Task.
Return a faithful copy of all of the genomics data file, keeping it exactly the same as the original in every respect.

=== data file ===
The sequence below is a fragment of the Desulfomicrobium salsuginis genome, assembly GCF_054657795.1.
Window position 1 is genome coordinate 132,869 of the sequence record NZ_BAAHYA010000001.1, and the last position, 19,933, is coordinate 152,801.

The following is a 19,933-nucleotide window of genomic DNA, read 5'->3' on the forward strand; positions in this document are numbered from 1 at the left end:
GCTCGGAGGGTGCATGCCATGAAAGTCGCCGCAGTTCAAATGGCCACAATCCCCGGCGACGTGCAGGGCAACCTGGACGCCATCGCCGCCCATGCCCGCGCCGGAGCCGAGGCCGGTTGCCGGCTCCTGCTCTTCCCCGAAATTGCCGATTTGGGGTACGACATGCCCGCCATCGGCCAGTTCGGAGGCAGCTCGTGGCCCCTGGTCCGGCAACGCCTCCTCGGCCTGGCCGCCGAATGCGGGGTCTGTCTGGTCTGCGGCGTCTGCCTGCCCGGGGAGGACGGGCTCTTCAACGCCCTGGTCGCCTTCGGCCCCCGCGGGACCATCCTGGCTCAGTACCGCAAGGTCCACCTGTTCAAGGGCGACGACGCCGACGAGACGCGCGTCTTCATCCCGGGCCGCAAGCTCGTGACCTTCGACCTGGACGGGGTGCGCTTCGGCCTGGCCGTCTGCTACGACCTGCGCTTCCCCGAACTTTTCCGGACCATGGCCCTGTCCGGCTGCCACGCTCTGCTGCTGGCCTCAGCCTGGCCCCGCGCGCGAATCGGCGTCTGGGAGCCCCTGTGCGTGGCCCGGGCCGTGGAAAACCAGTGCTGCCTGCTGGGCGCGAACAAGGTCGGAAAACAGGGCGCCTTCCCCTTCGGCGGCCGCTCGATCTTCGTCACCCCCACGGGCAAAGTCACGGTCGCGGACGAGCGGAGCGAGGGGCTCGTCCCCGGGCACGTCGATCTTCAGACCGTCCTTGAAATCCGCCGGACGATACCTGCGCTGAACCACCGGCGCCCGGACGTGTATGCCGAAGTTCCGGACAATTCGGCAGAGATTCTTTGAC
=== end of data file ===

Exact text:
The sequence below is a fragment of the Desulfomicrobium salsuginis genome, assembly GCF_054657795.1.
Window position 1 is genome coordinate 132,869 of the sequence record NZ_BAAHYA010000001.1, and the last position, 19,933, is coordinate 152,801.

The following is a 19,933-nucleotide window of genomic DNA, read 5'->3' on the forward strand; positions in this document are numbered from 1 at the left end:
GCTCGGAGGGTGCATGCCATGAAAGTCGCCGCAGTTCAAATGGCCACAATCCCCGGCGACGTGCAGGGCAACCTGGACGCCATCGCCGCCCATGCCCGCGCCGGAGCCGAGGCCGGTTGCCGGCTCCTGCTCTTCCCCGAAATTGCCGATTTGGGGTACGACATGCCCGCCATCGGCCAGTTCGGAGGCAGCTCGTGGCCCCTGGTCCGGCAACGCCTCCTCGGCCTGGCCGCCGAATGCGGGGTCTGTCTGGTCTGCGGCGTCTGCCTGCCCGGGGAGGACGGGCTCTTCAACGCCCTGGTCGCCTTCGGCCCCCGCGGGACCATCCTGGCTCAGTACCGCAAGGTCCACCTGTTCAAGGGCGACGACGCCGACGAGACGCGCGTCTTCATCCCGGGCCGCAAGCTCGTGACCTTCGACCTGGACGGGGTGCGCTTCGGCCTGGCCGTCTGCTACGACCTGCGCTTCCCCGAACTTTTCCGGACCATGGCCCTGTCCGGCTGCCACGCTCTGCTGCTGGCCTCAGCCTGGCCCCGCGCGCGAATCGGCGTCTGGGAGCCCCTGTGCGTGGCCCGGGCCGTGGAAAACCAGTGCTGCCTGCTGGGCGCGAACAAGGTCGGAAAACAGGGCGCCTTCCCCTTCGGCGGCCGCTCGATCTTCGTCACCCCCACGGGCAAAGTCACGGTCGCGGACGAGCGGAGCGAGGGGCTCGTCCCCGGGCACGTCGATCTTCAGACCGTCCTTGAAATCCGCCGGACGATACCTGCGCTGAACCACCGGCGCCCGGACGTGTATGCCGAAGTTCCGGACAATTCGGCAGAGATTCTTTGAC